Apex voted to annex the controversial Sweetwater mixed-use development Tuesday night in a split vote, less than an hour before new slow-growth advocates were sworn in as council members.
Sweetwater is a 165-acre development just south of U.S. 64 and west of N.C. 540 and the Abbington neighborhood. It will have 480 houses and townhouses. More than a quarter of the property is set aside for non-residential construction, like restaurants, offices or shops.
The development was annexed in a 3-2 vote – the final step in a long approval process. Scott Lassiter, Denise Wilkie and Gene Schulze voted in favor of the project. Bill Jensen and Nicole Dozier voted against it.
It was Lassiter’s last vote before leaving the council. Lassiter was defeated in November’s election by Wesley Moyer, a slow-growth proponent who may have swung the annexation vote the other way if he were in office.
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Critics say the development has too much housing and not enough commercial space and will crowd local roads and schools. Proponents say it’s a positive result of the town’s popularity – a development that will pay for new roads, add millions of dollars to the tax base and create jobs.
The issue of guiding growth has dominated discussion in Apex with election results showing that voters appear to favor the town slowing residential growth.
But Schulze said officials shouldn’t allow a project to go through a costly, months-long approval process only to be shot down at the last minute for political reasons.
“For me, this is a matter of principle,” Schulze said, adding that a “no vote” could harm the town’s reputation in future economic development efforts.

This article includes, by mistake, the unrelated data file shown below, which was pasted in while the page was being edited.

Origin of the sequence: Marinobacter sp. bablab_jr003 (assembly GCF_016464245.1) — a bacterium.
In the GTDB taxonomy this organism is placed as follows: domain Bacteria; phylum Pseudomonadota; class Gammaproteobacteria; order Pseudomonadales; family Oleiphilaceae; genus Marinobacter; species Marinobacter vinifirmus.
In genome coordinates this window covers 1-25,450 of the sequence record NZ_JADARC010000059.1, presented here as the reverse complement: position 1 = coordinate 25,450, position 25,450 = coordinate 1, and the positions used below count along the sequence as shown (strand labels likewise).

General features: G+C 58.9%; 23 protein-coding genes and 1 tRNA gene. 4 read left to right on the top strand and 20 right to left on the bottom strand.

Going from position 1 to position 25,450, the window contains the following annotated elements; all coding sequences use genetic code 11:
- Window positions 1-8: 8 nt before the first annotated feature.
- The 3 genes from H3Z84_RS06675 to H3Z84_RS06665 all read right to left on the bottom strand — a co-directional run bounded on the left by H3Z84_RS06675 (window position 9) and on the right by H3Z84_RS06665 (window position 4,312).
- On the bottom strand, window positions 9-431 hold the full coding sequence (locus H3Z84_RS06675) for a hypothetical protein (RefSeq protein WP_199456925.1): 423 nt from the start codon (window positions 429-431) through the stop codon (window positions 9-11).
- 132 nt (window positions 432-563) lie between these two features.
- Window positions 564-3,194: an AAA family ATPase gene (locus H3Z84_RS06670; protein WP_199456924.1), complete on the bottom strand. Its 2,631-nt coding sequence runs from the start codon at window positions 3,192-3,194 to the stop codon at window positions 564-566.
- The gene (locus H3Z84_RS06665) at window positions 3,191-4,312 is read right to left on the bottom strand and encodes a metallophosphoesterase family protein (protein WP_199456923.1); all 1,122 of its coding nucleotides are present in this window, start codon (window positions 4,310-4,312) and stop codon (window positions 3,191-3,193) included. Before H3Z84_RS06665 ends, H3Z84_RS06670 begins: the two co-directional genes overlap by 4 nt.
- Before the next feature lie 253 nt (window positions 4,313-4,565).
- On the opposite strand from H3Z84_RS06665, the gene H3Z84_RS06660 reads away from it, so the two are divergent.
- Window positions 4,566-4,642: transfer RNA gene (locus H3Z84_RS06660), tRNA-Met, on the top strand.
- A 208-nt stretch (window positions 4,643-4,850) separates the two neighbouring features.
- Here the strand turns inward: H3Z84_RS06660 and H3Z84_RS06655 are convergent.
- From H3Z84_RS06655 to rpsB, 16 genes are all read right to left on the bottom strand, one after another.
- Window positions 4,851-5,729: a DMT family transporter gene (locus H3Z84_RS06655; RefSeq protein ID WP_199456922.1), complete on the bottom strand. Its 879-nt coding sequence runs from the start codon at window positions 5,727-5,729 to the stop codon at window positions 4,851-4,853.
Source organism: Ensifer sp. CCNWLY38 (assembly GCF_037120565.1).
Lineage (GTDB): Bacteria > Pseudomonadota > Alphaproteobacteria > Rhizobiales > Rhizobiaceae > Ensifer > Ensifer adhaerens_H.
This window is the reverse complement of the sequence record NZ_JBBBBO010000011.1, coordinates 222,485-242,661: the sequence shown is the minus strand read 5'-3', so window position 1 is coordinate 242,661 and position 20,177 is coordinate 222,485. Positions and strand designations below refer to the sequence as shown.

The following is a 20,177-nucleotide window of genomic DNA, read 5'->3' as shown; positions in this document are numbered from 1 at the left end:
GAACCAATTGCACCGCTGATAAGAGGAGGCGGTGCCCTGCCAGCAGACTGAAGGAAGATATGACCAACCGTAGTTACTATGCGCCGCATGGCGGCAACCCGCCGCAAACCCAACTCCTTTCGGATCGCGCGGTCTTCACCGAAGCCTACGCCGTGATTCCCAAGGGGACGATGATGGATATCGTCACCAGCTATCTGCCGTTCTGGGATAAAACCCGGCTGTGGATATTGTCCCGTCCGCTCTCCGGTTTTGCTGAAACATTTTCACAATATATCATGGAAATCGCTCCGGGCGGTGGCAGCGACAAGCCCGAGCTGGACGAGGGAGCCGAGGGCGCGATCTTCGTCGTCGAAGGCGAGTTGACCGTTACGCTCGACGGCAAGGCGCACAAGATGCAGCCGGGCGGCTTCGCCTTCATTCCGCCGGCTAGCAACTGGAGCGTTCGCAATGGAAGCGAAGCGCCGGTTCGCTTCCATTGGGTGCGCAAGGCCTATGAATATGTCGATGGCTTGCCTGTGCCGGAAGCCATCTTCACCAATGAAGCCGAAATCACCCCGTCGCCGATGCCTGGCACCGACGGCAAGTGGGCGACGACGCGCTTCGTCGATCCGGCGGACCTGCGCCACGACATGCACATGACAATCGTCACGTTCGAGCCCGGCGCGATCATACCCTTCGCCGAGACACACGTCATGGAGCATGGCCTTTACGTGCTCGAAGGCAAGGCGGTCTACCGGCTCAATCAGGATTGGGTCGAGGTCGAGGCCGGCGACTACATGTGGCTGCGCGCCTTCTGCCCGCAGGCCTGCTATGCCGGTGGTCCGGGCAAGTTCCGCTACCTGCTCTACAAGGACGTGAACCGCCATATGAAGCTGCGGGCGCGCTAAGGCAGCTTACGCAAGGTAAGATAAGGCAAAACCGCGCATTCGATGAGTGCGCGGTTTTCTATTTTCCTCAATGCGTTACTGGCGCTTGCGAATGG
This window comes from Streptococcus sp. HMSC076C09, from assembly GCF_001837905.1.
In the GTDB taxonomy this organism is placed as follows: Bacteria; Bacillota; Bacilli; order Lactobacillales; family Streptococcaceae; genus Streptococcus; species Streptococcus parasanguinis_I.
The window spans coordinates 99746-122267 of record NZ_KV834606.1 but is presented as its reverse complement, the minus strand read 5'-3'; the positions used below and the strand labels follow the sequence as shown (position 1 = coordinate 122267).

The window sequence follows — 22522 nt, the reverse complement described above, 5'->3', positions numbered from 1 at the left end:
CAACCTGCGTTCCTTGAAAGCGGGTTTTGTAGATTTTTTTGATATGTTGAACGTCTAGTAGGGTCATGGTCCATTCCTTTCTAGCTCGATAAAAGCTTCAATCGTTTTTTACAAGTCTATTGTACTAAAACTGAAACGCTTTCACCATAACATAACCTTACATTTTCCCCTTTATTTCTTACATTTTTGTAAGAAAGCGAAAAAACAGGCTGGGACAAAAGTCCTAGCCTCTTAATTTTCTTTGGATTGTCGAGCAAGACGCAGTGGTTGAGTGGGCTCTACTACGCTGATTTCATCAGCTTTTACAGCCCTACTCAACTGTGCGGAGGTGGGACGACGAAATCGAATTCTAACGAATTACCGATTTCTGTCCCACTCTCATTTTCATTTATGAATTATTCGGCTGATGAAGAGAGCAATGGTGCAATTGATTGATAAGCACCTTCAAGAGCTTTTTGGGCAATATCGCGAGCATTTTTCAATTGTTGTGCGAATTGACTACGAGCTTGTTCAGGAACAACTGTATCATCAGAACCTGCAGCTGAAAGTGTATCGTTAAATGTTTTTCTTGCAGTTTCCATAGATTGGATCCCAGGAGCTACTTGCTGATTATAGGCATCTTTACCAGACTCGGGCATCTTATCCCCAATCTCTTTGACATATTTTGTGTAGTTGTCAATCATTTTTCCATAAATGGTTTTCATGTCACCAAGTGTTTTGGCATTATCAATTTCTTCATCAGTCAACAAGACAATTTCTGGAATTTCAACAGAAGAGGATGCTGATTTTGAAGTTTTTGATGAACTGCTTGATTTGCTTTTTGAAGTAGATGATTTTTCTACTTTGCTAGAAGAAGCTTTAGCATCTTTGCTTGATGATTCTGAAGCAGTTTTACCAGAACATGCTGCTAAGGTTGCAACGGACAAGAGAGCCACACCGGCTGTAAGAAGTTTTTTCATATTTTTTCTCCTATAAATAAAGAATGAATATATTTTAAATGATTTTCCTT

Jensen, though, said public opposition to this project should be enough to convince the council to hold off.
“I’ve sat up on this council longer than anybody else, 16 years,” Jensen said. “And I will say this is the worst development I’ve seen.”
In Apex, the mayor doesn’t have a vote. But outgoing mayor Bill Sutton made the rare move Tuesday of voicing his opinion for a “no vote,” encouraging the council to reject the annexation
It was Sutton’s last action as mayor before being replaced by Lance Olive. Sutton was appointed to the seat two years ago and decided not to run for election. The election showed, he said, that residents oppose this project.
“I’ve never commented on this development,” Sutton said. “I admire Gene’s principles. He’s sticking to his principles. But there’s another principle here. That’s representative government.”
Supporters of the development, though, said the dominant concerns of increased crowding in schools and roads are overstated.
Wilkie said she voted for Sweetwater, in part, because the developers will build an extension of Richardson Road that will vastly improve traffic on Kelly Road. The builders also will pay for improvements on U.S. 64. By the time the new homes are finished, she said, Wake County will have built at least five new schools in the area to keep up with growth.
“We’ve look at this over and over again, and examined it over and over again,” Wilkie said.
Jensen, however, said he’s also concerned that Sweetwater might lower property values in Abbington, a wealthy nieghborhood with hundreds of homes. That would be bad for those individuals, he said, as well as the town’s tax base.
“A 1-percent drop in value in Abbington is $2 million,” Jensen said. “$2 million. Maybe they will drop, maybe they won’t.”
Abbington residents were mostly quiet Tuesday, despite their history of showing up to meetings to protest the development. After the vote to approve, one man was heard booing while about a dozen people – mostly the local families whose land makes up the Sweetwater site – burst into applause.
Doran: 919-460-2604; Twitter: @will_doran